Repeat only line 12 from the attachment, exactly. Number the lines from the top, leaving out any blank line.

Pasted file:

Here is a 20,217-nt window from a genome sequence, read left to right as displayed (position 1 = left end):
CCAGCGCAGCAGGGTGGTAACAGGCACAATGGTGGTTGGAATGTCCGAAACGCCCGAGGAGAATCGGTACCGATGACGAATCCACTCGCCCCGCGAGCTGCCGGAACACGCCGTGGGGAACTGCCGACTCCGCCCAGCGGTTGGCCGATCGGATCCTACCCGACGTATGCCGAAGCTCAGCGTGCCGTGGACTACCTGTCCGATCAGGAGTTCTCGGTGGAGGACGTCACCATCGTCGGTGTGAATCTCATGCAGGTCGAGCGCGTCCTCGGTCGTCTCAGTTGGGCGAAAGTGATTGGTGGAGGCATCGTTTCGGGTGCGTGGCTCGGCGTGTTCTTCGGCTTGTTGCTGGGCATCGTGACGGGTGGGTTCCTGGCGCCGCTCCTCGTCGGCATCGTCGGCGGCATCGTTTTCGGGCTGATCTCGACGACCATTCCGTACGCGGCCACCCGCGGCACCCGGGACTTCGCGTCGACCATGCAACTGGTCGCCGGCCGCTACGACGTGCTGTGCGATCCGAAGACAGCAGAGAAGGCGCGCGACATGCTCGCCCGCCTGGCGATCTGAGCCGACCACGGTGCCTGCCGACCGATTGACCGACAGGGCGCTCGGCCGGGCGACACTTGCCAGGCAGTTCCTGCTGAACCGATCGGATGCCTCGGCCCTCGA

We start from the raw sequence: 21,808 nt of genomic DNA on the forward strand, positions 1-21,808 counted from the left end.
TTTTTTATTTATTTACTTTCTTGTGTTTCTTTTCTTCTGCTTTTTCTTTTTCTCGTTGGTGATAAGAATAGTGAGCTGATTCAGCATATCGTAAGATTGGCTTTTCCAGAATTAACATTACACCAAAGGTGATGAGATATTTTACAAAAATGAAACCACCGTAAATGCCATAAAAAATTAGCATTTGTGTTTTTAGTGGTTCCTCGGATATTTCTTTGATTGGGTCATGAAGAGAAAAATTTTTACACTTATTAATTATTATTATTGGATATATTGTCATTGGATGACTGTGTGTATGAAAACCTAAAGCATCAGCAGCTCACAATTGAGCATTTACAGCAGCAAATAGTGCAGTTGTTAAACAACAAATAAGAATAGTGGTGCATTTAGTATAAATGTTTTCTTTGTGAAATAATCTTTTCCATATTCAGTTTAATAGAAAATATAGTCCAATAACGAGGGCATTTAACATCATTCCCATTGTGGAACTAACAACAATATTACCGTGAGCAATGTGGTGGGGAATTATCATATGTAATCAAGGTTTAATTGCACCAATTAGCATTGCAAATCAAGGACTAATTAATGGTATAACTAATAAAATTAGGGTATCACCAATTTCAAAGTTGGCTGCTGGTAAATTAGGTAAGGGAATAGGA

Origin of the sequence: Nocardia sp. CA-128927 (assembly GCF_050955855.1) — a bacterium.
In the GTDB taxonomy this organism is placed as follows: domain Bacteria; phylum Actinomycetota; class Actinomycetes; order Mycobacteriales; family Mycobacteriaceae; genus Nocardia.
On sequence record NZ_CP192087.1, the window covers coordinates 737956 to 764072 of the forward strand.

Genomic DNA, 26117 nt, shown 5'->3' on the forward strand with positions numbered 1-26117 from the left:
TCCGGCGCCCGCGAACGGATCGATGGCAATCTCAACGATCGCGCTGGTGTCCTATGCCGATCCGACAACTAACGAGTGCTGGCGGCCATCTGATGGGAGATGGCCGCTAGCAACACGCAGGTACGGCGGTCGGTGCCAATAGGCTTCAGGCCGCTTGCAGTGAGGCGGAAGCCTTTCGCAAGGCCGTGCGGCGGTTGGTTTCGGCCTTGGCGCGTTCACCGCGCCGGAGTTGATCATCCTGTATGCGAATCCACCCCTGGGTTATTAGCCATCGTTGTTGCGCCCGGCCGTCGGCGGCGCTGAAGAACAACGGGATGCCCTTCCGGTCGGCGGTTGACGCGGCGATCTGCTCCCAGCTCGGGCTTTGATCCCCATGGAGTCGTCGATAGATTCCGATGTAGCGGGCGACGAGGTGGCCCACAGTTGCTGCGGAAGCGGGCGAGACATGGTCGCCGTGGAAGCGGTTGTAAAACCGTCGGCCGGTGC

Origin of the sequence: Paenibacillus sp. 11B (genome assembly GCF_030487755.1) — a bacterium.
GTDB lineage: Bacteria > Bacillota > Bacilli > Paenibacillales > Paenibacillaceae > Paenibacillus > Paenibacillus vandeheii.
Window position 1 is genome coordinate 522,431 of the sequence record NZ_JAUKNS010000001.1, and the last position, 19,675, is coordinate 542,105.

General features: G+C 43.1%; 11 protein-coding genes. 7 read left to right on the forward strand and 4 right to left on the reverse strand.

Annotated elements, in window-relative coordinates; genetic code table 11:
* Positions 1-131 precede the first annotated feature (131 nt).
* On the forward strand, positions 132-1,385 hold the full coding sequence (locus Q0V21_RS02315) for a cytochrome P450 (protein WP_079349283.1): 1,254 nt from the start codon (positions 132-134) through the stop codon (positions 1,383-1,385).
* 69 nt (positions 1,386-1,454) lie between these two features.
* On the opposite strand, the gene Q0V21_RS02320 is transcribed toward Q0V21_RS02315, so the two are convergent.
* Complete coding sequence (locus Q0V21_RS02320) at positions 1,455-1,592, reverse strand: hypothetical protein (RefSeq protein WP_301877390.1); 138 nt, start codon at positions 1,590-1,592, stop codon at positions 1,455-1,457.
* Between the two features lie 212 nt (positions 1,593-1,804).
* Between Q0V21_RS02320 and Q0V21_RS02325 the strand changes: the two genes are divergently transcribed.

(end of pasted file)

Window position 1 is genome coordinate 522,431 of the sequence record NZ_JAUKNS010000001.1, and the last position, 19,675, is coordinate 542,105.